In the Pictures of Magazines 2 series, Brazilian photographer Vik Muniz has carefully culled and torn pieces of paper from art, fashion and news magazines; amalgamated them into re-creations of iconic and historically significant paintings; and then photographed and magnified the images, resulting in evocative, exquisitely detailed and entirely unique works of art. Muniz is renowned for his ingenious and laborious employment of unusual materials - dust, sugar, chocoalte, diamonds, caviar, toys, paper hole-punches, junk, dry pigment - to reconstruct images, often art historically related, that tap into the spectator's subconscious visual repository and beg for futher investigation. Muniz's elaborate material creations - in this case the magazine collages - are ephemeral; it is his masterly photographic documentation that is the final work of art, which is intentionally many steps removed from the original image that inspired it.
Vik Muniz was born in Sao Paolo, Brazil, in 1961 and currently lives in both New York City and Rio de Janeiro. He has had exhibitions at such prestigious institutions as the International Center of Photography, New York; Museu de Art Moderna, Sao Paulo; Museu de Art Moderna, Rio de Janeiro; the Whitney Museum of American Art, New York, Fundacio Joan Miro, Barcelona; the Menil Collection, Houston; Museo d'Arte Contemporanea, Rome; the Irish Museum of Contemporary Art, Dublin. His work is also included in the collections of Museum of Modern Art, New York; the Art Institute of Chicago; Solomon R. Guggenheim Museum, New York; the Metropolitan Museum of Art, New York; Museu de Art Moderna, Sao Paulo; the Museum of Contemporary Art, Tokyo; the Museum of Fine Arts, Boston; the Museum of Fine Arts, Houston; the Tate Gallery, London; the Victoria and Albert Museum, London; The Walker Art Center, Minneapolis;the Whitney Museum of American Art, New York. In 2001, Muniz represented the Brazilian Pavilion at the 49th Venice Biennale.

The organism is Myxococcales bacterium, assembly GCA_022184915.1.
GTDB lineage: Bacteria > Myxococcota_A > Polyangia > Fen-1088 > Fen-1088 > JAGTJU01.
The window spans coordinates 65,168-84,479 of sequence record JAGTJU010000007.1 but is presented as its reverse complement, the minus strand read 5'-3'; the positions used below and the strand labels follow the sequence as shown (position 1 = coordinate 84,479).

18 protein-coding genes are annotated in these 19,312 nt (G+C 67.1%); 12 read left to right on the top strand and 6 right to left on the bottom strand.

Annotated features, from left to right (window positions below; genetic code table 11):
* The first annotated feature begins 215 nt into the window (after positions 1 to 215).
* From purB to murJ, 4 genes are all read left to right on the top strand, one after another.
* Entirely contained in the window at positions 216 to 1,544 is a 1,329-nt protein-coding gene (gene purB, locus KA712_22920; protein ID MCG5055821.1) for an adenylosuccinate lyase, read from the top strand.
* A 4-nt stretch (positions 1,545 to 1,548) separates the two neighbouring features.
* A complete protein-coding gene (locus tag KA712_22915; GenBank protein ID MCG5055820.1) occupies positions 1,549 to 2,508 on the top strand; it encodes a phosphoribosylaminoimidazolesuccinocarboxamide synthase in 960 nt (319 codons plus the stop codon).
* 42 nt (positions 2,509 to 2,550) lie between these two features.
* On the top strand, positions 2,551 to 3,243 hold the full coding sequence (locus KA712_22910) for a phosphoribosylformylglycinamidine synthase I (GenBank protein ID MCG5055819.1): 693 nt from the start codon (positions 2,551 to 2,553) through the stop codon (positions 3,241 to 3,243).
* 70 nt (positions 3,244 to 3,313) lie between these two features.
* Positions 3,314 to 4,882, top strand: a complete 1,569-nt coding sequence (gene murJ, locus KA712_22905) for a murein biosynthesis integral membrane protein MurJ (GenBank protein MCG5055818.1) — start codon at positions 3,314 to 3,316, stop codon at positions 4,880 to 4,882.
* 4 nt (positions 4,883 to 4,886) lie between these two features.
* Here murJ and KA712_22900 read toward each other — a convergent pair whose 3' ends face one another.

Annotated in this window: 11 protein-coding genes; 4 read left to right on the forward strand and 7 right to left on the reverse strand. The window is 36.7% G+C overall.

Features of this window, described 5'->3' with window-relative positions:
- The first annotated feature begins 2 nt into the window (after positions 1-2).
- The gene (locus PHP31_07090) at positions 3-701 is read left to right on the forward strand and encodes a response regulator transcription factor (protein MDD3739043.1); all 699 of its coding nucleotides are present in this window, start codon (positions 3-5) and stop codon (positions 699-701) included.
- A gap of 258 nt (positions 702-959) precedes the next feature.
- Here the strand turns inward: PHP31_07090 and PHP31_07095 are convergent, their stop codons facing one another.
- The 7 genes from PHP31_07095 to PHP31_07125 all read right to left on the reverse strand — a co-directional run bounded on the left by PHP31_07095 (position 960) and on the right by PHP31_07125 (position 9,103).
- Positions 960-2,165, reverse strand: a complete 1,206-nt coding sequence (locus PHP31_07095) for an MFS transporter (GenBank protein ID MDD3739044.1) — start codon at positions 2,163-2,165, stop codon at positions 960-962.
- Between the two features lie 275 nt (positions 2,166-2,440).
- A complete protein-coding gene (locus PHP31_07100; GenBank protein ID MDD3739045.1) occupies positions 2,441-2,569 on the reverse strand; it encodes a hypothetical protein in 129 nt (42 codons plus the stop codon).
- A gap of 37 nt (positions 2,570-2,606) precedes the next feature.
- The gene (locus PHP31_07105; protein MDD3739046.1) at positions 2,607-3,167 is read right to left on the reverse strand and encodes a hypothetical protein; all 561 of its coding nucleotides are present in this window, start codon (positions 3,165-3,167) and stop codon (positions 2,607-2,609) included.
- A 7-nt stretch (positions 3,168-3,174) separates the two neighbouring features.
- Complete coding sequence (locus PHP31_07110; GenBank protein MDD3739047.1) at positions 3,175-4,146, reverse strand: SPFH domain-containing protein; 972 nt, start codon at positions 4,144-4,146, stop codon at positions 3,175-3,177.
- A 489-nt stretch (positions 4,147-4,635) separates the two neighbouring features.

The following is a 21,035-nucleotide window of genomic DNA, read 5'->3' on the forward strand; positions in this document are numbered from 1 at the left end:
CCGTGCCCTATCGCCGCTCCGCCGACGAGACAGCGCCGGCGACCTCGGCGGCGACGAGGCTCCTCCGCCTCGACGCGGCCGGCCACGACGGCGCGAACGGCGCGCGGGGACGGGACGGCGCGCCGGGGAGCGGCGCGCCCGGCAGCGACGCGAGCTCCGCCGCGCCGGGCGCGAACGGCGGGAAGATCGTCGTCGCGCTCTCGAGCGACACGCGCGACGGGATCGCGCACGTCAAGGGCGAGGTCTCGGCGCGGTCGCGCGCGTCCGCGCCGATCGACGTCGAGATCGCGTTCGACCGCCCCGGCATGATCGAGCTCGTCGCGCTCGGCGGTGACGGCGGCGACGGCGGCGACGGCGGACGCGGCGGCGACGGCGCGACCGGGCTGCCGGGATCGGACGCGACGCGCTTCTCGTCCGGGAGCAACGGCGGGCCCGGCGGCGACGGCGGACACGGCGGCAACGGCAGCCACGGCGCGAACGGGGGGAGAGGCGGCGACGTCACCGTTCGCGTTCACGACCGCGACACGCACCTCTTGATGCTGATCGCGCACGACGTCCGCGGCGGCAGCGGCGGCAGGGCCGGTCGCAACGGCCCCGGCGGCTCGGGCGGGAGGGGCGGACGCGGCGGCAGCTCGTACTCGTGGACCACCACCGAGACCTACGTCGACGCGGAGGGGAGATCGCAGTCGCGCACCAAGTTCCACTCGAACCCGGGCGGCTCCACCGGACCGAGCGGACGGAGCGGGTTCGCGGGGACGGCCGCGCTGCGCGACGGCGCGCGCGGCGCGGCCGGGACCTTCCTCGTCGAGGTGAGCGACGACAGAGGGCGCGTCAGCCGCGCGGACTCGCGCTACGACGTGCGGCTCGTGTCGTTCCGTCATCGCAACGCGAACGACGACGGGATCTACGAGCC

Vik Muniz is the subject of an Academy Award- nominated documentary film entitled Waste Land (2010), which chronicles the artist's collaborations with a group of catadores - trash pickers - in Jardim Gramacho, Brazil, the world's largest garbage dump, located on the outskirts of Rio de Janeiro. Muniz spent three years working with these marginalized individuals using the collected recyclable trash to create monumental portraits of them, referencing Old Master paintings, that reveal both their dignity and desperation. Muniz was recently named a UNESCO Goodwill Ambassador for his contributions in education and social development, in particular for his work with the catadores.
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